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D&D: Rats In The Basement Is Two-Thousand-Late, These Five Monsters Are Three-Thousand-Great

6 Minute Read
Apr 17
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Killing rats in the basement might be the encounter that launched a thousand adventures, but it’s time to leave them behind. Try one of these encounters.

In the dimly lit basement of a thousand inns across a thousand worlds, not-yet seasoned adventurers are hewing through rats in search of their first little taste of quest XP. Video games often use this as a low-stakes way to introduce combat to players who might be unfamiliar with the control scheme–and it’s a cliche older than even the first Baldur’s Gate, which is old enough to drink now and it’s probably best not to think about that.

What’s next, meeting a mysterious figure in a tavern?

Why rely on cliche? Especially in a game like D&D where you still need to teach the “controls,” which are a little harder to teach when they’re not as straightforward as ‘use left thumbstick for movement, right for camera.’ That first session where you actually play the game sets the tone for what you’re doing. Just like in a level where you learn how to interact with NPCs, fight valid targets, and move around the map, what you use as your ‘starting quest’ creates the framework for your players to look at the world.

So what else can you do besides going out there and killing low level monsters? Here are five other options you can use besides killing rats in the basement.

Rescue the Lost Villager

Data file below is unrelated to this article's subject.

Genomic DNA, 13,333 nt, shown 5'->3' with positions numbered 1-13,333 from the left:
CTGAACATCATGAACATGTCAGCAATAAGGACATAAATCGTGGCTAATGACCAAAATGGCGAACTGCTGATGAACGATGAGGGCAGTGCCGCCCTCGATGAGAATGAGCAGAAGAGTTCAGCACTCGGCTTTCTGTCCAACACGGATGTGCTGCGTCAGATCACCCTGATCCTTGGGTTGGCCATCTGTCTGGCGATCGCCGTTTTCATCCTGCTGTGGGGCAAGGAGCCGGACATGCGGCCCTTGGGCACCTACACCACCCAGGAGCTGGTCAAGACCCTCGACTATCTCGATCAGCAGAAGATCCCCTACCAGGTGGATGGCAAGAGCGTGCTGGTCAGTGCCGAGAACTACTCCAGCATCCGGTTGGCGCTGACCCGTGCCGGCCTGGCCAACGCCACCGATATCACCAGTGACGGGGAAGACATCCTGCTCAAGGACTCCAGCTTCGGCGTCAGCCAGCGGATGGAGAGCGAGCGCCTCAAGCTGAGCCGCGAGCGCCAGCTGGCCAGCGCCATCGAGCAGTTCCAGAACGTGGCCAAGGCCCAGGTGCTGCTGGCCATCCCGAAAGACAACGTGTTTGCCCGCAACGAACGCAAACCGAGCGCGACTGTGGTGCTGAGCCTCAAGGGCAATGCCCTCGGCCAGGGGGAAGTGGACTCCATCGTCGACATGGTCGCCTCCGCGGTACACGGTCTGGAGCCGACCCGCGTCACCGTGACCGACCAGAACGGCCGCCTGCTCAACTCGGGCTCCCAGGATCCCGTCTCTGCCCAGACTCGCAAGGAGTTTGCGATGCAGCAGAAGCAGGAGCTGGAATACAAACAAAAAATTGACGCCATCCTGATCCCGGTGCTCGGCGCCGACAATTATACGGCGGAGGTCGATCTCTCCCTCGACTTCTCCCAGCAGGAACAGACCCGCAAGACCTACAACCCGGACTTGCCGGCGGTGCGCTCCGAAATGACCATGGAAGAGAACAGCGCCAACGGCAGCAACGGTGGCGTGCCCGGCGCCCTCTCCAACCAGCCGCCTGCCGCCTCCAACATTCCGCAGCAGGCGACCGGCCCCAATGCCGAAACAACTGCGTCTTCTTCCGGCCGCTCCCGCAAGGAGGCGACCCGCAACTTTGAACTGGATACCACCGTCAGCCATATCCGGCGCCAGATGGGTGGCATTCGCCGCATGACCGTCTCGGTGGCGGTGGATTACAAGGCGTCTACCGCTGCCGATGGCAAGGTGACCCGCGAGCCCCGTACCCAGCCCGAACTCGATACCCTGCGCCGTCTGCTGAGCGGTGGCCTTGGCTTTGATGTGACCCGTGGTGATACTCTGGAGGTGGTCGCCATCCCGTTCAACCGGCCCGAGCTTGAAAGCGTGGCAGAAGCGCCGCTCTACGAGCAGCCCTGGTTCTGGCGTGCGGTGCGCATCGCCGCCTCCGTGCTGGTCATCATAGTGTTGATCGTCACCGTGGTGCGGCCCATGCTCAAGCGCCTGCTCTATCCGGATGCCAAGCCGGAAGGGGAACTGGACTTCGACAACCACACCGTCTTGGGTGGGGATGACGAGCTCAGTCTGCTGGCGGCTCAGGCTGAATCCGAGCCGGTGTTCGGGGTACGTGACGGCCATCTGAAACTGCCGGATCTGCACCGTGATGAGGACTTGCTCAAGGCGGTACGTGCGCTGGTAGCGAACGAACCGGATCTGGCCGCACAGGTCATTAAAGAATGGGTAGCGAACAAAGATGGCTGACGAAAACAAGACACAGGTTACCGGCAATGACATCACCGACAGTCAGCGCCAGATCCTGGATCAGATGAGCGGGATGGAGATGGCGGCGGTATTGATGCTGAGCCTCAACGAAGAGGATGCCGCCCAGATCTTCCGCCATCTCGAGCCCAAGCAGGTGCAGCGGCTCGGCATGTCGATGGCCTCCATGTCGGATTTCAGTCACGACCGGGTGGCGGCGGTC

A villager in town has gone missing–someone like a local troublemaker or minor acolyte or scholar or the like. Some figure that stands out with just enough personality that the people in the village know who has been rescued, but who might conceivably just be out wandering. This is a chance to teach the players a little bit about wilderness navigation and trying to track a creature. Depending on the state the missing person is in, this could also be an opportunity to teach a little about medicine checks or knowledge nature checks when they’re out late enough to be caught in an oncoming storm.

The storm means they’ll need to take shelter, a DC 8 Nature or Survival check spots a nearby cave. If you want a combat, it can be home to a giant spider of some variety, but for the most part this is a chance to chat with the NPC and try and figure out why they had been out wandering, or to swap stories. If you’re running this scenario, have the NPC ask the PCs questions about what they do, and who they are. Strike up a conversation and see what happens. When enough time has passed, the storm fades and morning finds them returning to a grateful town.

Tend to the Wounded

A recent bandit attack has left many of the villagers wounded, and the PCs are called upon to render aid as best as they can. The bandits have already been repelled, but the villagers need help tending to their wounded. Their healer is one of the injured, and can help the players but cannot make checks themselves. Players without the Medicine skill can still be of service by venturing out into the woods to round up ingredients to make healing poultices, or if they find themselves in a truly desperate situation they can call upon the spirit of an old wayshrine that was once said to provide waters that could heal any injury–it has long since been dormant, but a Religion or Arcana check might come in handy here.